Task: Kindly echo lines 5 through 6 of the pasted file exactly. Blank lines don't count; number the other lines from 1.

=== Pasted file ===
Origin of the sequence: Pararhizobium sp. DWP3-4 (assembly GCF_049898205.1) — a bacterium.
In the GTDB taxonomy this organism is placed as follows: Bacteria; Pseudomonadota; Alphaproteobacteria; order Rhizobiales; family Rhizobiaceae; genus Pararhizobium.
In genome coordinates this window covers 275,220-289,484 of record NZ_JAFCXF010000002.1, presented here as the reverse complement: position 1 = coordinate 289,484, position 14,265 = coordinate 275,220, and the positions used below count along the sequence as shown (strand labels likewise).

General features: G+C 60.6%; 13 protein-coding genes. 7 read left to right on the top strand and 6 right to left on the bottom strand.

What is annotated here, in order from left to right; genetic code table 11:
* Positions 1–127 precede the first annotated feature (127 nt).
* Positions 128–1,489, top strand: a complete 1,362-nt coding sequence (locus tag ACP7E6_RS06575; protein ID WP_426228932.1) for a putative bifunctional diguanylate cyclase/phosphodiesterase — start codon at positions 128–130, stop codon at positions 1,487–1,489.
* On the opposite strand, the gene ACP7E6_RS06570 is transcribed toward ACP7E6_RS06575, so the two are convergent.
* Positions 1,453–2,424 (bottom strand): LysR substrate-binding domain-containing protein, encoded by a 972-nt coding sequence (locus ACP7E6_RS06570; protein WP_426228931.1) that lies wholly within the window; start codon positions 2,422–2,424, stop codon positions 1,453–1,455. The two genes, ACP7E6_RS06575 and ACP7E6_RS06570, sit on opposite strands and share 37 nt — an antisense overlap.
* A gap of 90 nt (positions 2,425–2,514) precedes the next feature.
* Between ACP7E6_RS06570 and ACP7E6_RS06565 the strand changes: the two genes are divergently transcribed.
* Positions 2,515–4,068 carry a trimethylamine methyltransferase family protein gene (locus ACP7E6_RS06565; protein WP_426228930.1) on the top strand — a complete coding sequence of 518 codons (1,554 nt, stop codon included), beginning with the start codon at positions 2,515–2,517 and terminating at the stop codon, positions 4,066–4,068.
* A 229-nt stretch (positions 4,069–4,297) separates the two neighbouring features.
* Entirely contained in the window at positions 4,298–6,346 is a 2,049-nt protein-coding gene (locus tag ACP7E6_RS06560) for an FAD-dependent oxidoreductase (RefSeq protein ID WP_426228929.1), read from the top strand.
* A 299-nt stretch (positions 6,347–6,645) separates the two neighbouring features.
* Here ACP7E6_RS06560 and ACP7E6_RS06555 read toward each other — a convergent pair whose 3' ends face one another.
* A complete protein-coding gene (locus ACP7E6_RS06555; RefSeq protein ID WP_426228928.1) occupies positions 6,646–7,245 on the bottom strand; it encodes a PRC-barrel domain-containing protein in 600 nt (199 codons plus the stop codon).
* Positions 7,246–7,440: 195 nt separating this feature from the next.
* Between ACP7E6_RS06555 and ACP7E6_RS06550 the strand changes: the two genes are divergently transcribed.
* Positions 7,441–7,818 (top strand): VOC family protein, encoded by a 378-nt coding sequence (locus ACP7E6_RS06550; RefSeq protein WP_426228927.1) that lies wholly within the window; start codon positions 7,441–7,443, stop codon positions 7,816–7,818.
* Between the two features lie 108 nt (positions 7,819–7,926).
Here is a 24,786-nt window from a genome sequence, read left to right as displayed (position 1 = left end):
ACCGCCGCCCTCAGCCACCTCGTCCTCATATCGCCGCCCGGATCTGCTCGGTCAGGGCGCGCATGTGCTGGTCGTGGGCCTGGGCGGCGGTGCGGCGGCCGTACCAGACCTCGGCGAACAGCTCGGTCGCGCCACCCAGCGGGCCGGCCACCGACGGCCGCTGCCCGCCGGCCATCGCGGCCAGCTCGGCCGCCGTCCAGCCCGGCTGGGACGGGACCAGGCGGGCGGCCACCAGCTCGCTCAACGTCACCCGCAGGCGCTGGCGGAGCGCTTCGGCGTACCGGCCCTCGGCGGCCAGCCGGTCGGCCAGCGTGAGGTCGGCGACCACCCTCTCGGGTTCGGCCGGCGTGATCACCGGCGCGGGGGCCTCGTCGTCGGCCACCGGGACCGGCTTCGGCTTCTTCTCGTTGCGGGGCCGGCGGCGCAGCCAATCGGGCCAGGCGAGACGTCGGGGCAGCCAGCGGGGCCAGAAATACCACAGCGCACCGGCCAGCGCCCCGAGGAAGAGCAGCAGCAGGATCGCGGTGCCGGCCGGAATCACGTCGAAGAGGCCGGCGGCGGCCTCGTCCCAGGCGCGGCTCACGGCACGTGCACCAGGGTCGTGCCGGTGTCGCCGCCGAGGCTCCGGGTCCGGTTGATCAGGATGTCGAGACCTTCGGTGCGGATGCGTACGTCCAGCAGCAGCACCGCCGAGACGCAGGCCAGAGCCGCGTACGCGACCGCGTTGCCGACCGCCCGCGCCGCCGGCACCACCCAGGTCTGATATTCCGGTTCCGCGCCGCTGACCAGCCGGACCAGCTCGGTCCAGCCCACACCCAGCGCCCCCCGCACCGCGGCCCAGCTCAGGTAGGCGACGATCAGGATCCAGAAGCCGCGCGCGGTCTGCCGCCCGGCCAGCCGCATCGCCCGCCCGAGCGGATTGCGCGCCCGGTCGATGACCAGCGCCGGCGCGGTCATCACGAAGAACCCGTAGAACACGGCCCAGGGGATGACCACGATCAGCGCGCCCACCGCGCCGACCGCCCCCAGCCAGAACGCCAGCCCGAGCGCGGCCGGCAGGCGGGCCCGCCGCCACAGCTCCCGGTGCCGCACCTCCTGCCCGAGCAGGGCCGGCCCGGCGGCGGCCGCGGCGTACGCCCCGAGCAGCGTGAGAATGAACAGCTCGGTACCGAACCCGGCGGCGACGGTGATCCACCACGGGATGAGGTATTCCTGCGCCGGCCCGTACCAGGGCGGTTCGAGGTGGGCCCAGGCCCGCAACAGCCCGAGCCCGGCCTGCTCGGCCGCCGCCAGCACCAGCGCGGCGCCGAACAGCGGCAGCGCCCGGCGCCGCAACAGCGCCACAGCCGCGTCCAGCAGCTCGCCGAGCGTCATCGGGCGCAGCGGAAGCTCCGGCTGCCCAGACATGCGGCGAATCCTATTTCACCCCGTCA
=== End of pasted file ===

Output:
What is annotated here, in order from left to right; genetic code table 11:
* Positions 1–127 precede the first annotated feature (127 nt).